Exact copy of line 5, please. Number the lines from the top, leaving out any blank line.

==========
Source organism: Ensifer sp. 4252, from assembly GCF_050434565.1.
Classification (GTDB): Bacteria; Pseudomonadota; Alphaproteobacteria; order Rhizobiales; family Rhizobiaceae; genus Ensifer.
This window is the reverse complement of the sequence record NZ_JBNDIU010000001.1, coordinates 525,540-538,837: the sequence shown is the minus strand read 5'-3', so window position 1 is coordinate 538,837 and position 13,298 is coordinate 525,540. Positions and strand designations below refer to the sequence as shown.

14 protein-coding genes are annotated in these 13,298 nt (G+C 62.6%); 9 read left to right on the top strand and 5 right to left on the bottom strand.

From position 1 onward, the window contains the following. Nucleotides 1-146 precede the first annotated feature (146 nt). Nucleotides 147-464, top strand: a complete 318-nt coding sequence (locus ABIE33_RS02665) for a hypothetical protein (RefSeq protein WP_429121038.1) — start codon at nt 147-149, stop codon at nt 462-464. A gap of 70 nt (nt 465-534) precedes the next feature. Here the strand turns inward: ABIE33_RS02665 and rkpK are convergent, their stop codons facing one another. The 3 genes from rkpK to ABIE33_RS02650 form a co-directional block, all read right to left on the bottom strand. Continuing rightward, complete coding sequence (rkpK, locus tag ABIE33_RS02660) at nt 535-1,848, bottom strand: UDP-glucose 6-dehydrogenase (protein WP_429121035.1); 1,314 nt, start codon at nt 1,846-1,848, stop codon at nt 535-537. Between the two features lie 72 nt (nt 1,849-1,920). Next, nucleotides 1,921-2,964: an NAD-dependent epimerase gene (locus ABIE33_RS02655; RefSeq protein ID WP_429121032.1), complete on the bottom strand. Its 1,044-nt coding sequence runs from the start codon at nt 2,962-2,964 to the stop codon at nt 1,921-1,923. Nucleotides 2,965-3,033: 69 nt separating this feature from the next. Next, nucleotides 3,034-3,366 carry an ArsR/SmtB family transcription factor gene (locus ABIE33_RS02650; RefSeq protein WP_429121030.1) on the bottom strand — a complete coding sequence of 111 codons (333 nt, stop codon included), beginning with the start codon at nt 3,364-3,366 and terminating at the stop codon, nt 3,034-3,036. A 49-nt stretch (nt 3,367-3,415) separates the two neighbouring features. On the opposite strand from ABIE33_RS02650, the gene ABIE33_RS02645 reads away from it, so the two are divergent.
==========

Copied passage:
From position 1 onward, the window contains the following. Nucleotides 1-146 precede the first annotated feature (146 nt). Nucleotides 147-464, top strand: a complete 318-nt coding sequence (locus ABIE33_RS02665) for a hypothetical protein (RefSeq protein WP_429121038.1) — start codon at nt 147-149, stop codon at nt 462-464. A gap of 70 nt (nt 465-534) precedes the next feature. Here the strand turns inward: ABIE33_RS02665 and rkpK are convergent, their stop codons facing one another. The 3 genes from rkpK to ABIE33_RS02650 form a co-directional block, all read right to left on the bottom strand. Continuing rightward, complete coding sequence (rkpK, locus tag ABIE33_RS02660) at nt 535-1,848, bottom strand: UDP-glucose 6-dehydrogenase (protein WP_429121035.1); 1,314 nt, start codon at nt 1,846-1,848, stop codon at nt 535-537. Between the two features lie 72 nt (nt 1,849-1,920). Next, nucleotides 1,921-2,964: an NAD-dependent epimerase gene (locus ABIE33_RS02655; RefSeq protein ID WP_429121032.1), complete on the bottom strand. Its 1,044-nt coding sequence runs from the start codon at nt 2,962-2,964 to the stop codon at nt 1,921-1,923. Nucleotides 2,965-3,033: 69 nt separating this feature from the next. Next, nucleotides 3,034-3,366 carry an ArsR/SmtB family transcription factor gene (locus ABIE33_RS02650; RefSeq protein WP_429121030.1) on the bottom strand — a complete coding sequence of 111 codons (333 nt, stop codon included), beginning with the start codon at nt 3,364-3,366 and terminating at the stop codon, nt 3,034-3,036. A 49-nt stretch (nt 3,367-3,415) separates the two neighbouring features. On the opposite strand from ABIE33_RS02650, the gene ABIE33_RS02645 reads away from it, so the two are divergent.